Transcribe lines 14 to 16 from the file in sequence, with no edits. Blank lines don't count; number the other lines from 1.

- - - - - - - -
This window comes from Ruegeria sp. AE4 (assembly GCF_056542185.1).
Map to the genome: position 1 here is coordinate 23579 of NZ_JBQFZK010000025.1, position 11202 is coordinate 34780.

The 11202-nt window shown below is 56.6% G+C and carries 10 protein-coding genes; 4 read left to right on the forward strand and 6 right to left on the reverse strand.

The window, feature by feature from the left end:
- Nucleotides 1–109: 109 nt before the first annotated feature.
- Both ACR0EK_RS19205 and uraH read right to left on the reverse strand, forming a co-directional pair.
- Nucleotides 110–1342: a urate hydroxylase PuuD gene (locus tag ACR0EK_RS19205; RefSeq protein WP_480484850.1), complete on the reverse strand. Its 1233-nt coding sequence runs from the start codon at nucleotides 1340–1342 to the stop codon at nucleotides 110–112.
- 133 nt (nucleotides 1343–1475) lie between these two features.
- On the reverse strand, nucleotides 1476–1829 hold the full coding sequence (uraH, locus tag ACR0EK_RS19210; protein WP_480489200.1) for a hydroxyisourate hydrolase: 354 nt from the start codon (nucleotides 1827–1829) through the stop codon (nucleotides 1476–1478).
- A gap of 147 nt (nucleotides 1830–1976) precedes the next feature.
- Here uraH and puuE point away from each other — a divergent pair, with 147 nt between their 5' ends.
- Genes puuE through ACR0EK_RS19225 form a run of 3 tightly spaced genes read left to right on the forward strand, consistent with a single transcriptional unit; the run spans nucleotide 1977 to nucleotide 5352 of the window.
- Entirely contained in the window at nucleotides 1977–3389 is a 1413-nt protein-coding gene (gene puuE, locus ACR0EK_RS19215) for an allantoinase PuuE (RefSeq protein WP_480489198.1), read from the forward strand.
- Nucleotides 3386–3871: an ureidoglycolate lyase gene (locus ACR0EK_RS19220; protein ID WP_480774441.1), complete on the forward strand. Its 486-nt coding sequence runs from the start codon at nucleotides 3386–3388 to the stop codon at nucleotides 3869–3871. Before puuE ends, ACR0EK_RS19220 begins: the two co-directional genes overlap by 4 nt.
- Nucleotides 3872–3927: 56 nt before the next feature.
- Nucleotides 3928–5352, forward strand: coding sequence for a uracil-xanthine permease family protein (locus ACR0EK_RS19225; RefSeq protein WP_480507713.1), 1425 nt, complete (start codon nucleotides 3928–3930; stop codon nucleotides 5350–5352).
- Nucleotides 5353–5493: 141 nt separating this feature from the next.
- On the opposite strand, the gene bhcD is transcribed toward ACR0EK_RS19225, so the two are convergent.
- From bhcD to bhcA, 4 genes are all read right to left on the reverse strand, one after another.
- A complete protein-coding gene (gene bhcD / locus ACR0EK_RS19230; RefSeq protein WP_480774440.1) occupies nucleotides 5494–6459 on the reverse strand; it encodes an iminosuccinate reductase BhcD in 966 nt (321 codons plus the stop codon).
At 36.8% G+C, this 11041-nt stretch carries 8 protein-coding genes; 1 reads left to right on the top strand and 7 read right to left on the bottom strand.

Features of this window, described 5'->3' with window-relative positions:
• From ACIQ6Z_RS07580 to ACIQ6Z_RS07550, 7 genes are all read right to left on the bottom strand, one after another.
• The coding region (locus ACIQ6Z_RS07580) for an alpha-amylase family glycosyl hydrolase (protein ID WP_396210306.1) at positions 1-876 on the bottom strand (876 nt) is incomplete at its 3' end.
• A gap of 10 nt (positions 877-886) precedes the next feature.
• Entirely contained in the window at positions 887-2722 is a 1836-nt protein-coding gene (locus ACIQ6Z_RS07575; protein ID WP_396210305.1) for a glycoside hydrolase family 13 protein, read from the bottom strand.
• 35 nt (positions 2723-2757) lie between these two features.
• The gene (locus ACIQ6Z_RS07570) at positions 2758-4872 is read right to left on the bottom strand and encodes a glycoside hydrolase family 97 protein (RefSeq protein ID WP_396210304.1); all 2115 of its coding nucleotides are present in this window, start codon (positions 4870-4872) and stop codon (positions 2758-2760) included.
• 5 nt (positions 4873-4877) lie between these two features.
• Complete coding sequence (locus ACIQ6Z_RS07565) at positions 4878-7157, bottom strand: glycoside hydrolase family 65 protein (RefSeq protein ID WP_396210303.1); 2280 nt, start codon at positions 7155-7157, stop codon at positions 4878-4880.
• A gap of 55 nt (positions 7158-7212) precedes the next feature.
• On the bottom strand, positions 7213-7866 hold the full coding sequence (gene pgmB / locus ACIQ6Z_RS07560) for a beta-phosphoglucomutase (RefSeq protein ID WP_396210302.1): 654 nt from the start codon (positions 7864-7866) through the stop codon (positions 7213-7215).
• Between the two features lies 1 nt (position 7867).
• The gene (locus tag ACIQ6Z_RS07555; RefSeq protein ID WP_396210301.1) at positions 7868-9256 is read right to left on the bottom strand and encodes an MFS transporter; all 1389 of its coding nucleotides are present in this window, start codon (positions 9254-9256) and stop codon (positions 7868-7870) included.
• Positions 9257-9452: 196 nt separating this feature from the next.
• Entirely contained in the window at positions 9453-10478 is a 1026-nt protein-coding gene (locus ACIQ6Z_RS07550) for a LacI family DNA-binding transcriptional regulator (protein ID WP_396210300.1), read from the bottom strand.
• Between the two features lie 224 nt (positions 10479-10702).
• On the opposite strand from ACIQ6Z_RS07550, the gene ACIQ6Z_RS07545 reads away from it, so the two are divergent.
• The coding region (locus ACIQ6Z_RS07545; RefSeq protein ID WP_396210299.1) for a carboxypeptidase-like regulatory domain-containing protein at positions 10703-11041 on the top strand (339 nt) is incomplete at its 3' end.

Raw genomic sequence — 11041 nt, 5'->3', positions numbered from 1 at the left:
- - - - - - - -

- Nucleotides 3386–3871: an ureidoglycolate lyase gene (locus ACR0EK_RS19220; protein ID WP_480774441.1), complete on the forward strand. Its 486-nt coding sequence runs from the start codon at nucleotides 3386–3388 to the stop codon at nucleotides 3869–3871. Before puuE ends, ACR0EK_RS19220 begins: the two co-directional genes overlap by 4 nt.
- Nucleotides 3872–3927: 56 nt before the next feature.
- Nucleotides 3928–5352, forward strand: coding sequence for a uracil-xanthine permease family protein (locus ACR0EK_RS19225; RefSeq protein WP_480507713.1), 1425 nt, complete (start codon nucleotides 3928–3930; stop codon nucleotides 5350–5352).